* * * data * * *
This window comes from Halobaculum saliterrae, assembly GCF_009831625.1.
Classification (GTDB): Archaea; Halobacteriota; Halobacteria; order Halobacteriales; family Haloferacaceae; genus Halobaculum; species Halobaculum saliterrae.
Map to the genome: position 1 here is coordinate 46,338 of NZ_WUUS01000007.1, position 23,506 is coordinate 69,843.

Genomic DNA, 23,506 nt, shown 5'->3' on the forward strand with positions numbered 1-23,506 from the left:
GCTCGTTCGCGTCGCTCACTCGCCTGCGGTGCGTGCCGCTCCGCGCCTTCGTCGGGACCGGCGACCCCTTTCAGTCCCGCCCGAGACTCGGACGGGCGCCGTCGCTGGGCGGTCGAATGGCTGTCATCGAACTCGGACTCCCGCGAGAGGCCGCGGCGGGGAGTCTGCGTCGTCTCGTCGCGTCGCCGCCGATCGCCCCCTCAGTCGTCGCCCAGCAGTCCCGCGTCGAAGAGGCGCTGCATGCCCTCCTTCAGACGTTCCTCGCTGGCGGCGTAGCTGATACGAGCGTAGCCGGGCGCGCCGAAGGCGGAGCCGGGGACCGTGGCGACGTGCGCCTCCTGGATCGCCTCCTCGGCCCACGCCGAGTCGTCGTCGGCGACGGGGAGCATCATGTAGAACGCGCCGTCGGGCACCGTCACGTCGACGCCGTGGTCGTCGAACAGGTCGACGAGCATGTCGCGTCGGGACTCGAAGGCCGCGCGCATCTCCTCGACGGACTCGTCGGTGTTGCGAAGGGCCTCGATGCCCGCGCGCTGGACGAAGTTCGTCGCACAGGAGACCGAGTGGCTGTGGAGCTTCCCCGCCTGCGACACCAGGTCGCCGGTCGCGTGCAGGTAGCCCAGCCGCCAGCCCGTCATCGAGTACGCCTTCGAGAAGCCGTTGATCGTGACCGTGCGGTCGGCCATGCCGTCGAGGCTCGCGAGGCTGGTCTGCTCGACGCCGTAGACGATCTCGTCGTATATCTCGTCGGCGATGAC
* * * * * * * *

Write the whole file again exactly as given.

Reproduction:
This window comes from Halobaculum saliterrae, assembly GCF_009831625.1.
Classification (GTDB): Archaea; Halobacteriota; Halobacteria; order Halobacteriales; family Haloferacaceae; genus Halobaculum; species Halobaculum saliterrae.
Map to the genome: position 1 here is coordinate 46,338 of NZ_WUUS01000007.1, position 23,506 is coordinate 69,843.

Genomic DNA, 23,506 nt, shown 5'->3' on the forward strand with positions numbered 1-23,506 from the left:
GCTCGTTCGCGTCGCTCACTCGCCTGCGGTGCGTGCCGCTCCGCGCCTTCGTCGGGACCGGCGACCCCTTTCAGTCCCGCCCGAGACTCGGACGGGCGCCGTCGCTGGGCGGTCGAATGGCTGTCATCGAACTCGGACTCCCGCGAGAGGCCGCGGCGGGGAGTCTGCGTCGTCTCGTCGCGTCGCCGCCGATCGCCCCCTCAGTCGTCGCCCAGCAGTCCCGCGTCGAAGAGGCGCTGCATGCCCTCCTTCAGACGTTCCTCGCTGGCGGCGTAGCTGATACGAGCGTAGCCGGGCGCGCCGAAGGCGGAGCCGGGGACCGTGGCGACGTGCGCCTCCTGGATCGCCTCCTCGGCCCACGCCGAGTCGTCGTCGGCGACGGGGAGCATCATGTAGAACGCGCCGTCGGGCACCGTCACGTCGACGCCGTGGTCGTCGAACAGGTCGACGAGCATGTCGCGTCGGGACTCGAAGGCCGCGCGCATCTCCTCGACGGACTCGTCGGTGTTGCGAAGGGCCTCGATGCCCGCGCGCTGGACGAAGTTCGTCGCACAGGAGACCGAGTGGCTGTGGAGCTTCCCCGCCTGCGACACCAGGTCGCCGGTCGCGTGCAGGTAGCCCAGCCGCCAGCCCGTCATCGAGTACGCCTTCGAGAAGCCGTTGATCGTGACCGTGCGGTCGGCCATGCCGTCGAGGCTCGCGAGGCTGGTCTGCTCGACGCCGTAGACGATCTCGTCGTATATCTCGTCGGCGATGAC